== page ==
With the coming of the Dutch settlement, the Khoikhoi faced a much stronger demand for their cattle. They were now called on not only to feed VOC ships, which arrived in larger numbers than formerly, but also to support the garrison and hospital. Soon the Company would settle free burghers in the vicinity of the fort and further inland. The free burghers would put even greater pressure on Khoikhoi herds, while also encroaching on their pastures and hunting grounds.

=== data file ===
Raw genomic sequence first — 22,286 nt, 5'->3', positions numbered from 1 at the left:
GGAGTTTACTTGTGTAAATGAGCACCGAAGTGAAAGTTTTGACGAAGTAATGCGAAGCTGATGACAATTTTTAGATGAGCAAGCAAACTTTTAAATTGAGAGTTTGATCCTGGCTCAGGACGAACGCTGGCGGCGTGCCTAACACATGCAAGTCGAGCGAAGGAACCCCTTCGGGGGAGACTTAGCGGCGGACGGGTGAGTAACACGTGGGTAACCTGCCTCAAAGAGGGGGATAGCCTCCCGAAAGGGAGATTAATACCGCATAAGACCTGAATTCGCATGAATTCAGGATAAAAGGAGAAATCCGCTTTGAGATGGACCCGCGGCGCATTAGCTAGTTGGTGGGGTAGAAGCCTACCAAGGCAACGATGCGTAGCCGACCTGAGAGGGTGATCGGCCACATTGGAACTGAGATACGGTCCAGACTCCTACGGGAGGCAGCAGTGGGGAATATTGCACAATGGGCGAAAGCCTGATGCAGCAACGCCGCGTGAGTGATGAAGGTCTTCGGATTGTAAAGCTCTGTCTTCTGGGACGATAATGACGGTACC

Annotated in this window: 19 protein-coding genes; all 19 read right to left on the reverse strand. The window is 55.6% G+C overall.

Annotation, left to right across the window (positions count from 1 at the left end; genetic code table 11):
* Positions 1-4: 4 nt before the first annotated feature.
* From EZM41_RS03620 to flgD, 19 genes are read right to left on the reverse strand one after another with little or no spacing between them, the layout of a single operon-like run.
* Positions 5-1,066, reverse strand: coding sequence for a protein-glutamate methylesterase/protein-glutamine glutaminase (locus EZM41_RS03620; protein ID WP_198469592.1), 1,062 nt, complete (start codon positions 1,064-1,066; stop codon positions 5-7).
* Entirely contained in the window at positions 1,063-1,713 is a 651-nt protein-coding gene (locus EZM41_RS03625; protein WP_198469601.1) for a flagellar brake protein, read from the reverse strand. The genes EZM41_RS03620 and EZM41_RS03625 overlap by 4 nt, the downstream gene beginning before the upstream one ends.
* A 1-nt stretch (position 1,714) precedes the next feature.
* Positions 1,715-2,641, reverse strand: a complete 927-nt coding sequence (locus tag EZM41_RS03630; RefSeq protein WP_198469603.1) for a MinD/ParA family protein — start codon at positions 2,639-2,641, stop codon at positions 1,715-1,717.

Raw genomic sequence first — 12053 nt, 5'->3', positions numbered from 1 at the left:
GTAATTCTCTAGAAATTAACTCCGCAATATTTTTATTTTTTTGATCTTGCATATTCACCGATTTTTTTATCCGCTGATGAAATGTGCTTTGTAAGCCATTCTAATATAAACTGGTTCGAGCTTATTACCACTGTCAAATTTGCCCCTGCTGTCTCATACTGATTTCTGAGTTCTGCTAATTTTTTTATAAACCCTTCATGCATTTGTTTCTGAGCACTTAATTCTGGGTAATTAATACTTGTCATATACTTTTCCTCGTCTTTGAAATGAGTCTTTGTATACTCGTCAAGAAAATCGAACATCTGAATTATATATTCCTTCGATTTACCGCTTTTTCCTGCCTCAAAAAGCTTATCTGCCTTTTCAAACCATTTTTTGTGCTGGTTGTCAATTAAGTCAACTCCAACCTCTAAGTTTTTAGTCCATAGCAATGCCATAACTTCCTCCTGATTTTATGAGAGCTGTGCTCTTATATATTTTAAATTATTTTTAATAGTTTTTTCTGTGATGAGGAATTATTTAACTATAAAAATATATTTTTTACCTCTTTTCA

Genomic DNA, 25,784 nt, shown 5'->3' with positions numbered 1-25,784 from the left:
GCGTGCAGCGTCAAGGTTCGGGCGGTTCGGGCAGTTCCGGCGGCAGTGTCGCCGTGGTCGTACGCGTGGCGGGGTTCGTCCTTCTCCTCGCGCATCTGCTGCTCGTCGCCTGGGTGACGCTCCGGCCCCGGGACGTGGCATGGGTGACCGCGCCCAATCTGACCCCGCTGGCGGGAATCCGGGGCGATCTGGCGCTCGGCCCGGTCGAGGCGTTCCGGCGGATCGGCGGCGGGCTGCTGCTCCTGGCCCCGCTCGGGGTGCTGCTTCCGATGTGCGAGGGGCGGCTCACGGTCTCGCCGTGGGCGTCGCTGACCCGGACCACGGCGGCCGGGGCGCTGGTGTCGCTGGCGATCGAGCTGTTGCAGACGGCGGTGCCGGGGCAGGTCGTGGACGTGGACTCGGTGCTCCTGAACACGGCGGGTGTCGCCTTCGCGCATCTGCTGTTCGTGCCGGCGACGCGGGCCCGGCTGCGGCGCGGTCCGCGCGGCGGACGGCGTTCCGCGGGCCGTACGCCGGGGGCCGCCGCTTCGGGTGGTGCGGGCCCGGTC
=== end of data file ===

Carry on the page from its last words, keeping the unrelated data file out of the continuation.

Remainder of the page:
While the Company strove to be the sole buyer and to keep prices low, the Khoikhoi tried to protect the viability of their herds by selling only sheep or sickly cattle. Deeply frustrated about the reluctance of the Khoikhoi to trade, Commander Van Riebeeck contemplated enslaving the Khoikhoi near his fort and seizing their herds and flocks. But the Company was anxious to avoid deep entanglements in southern Africa; it had declared the Khoikhoi a free people who could be neither conquered nor enslaved. Somewhat grudgingly, Van Riebeeck abided by this policy, devoting much of his ten year command to intricate diplomatic manoeuvres designed to win the goodwill of at least some Khoikhoi.